Infrastructure penetration testing focuses on the security of both the application environment and the supporting infrastructure, including third-party services and applications. The testing is performed with a combination of manual and automated techniques, tailored for the specific environment.
To maintain a consistent testing process, we rely on industry-standard best practices and methodologies, like OSSTMM (Open Source Security Testing Methodology Manual), NIST and ISACA penetration testing and auditing standards and guidelines, PCI SSC penetration testing guidelines, while also using our own methodologies, developed over years of experience. Usually, infrastructure penetration testing is required to pass security certifications like PCI DSS, so we make sure our testing processes and methodologies are compliant to the standards required by the Customer.
Web penetration testing is focused on finding security vulnerabilities in a target application environment that could let an attacker obtain unauthorized access to the application or exploit its functionality to gain access to sensitive information, underlying OS, or conduct unauthorised actions (i.e. transactions in a banking application). Unlike vulnerability assessment activities, goals of penetration testing include ensuring all vulnerabilities identified are exploitable and can be combined to create an attack chain. However, penetration testing does not focus on achieving specific goals like adversary simulation or Red Team activities, including in scope all potential compromise scenarios.
This case is a very good example why manual penetration test are valuable – the team achieved compromise without administrator access to the application, not using any known exploits or discovering injection/deserialization/other RCE flaws. The vulnerabilities used could not be discovered by any Web application scanner, as the requests used presented well-documented behavior. We understand the importance of manual testing, and that is why most of our web penetration test project time is dedicated to it.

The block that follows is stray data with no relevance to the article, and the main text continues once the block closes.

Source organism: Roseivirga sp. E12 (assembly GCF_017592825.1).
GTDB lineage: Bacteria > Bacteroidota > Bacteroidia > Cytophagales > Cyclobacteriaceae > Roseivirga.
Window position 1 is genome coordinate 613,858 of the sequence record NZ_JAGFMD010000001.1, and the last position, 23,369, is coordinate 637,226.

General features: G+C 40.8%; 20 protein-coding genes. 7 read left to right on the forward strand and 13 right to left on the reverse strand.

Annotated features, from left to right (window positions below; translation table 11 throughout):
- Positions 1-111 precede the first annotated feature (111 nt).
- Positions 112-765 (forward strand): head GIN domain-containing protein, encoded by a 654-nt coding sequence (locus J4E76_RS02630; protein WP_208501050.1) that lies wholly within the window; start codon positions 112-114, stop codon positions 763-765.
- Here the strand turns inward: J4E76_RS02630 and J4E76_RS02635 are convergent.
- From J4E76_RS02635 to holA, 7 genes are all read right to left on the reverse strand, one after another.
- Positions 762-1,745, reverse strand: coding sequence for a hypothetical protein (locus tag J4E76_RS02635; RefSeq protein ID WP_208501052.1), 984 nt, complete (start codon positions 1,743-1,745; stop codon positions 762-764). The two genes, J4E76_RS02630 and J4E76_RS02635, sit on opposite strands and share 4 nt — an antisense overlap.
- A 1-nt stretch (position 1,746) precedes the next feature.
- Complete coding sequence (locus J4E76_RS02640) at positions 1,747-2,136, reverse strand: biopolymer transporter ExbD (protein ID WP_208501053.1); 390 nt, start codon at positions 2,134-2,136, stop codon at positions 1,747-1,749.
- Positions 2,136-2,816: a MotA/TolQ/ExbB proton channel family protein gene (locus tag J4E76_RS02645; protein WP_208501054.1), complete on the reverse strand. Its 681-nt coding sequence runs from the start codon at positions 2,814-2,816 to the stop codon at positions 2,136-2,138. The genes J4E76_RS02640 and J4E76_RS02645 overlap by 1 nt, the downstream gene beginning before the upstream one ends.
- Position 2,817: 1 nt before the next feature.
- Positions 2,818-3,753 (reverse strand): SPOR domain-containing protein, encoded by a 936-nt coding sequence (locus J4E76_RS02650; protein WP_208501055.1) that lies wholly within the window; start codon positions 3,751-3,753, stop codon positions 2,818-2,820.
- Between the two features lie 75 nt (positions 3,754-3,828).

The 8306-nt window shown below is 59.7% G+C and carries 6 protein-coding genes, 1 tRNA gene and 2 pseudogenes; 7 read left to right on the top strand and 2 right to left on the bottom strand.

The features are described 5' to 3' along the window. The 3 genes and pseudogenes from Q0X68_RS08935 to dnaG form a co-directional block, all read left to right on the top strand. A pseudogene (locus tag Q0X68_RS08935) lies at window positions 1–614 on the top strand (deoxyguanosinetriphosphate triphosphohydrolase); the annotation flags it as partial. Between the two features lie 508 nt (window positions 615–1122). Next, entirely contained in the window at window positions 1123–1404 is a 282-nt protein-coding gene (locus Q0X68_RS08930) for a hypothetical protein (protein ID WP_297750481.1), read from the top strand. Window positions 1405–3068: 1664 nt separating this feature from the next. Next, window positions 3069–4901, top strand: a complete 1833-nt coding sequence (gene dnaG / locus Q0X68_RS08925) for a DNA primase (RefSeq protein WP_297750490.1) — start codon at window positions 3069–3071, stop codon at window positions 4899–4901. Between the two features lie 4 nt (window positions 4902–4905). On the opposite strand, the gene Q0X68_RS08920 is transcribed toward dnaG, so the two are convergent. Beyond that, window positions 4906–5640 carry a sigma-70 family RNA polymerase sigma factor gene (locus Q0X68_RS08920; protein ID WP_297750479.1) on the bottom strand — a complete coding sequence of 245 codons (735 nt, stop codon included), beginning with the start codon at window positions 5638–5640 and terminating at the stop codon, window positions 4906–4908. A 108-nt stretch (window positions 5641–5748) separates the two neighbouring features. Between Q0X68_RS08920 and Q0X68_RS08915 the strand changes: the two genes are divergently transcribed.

The adversary simulation activity allowed the security team to demonstrate a complete compromise path while not using any usual, “exploitable” vulnerabilities. Instead, the attackers relied on human factor, weak password policies and password reuse, service and Active Directory misconfigurations and weak segmentation measures to achieve the goal. Also, flaws in threat detection and response, endpoint protection, wireless protection and security policies were discovered, something that is usually out-of-scope for an infrastructure penetration test.
Social engineering is an attack that requires human interaction, persuading employees of the target company to act, such as opening a malicious document or providing authentication credentials.
While the social engineering delivery method is usually assumed to be email, many other channels such as SMS messages, calls, or social media may be used in the assessment. During the test, spearphishing attacks are preferred, where a user’s personal information and position in the company are used to enhance a pretexting scenario, improving the success rate.
Usually, social engineering attacks are carried as a part of an adversary simulation assessment.
Adversary simulation can provide a different insight into a security infrastructure. While penetration tests are used to test potential vulnerabilities with no regard to stealth, evasion, lateral movement and the Blue Team’s ability to detect and respond to attacks, adversary simulation assessments allow to completely emulate the actions of a malicious individual and trigger proper security team response. While not a replacement for a complete penetration test, such an assessment can provide valuable insight into protection capabilities of a company against a real-world attack.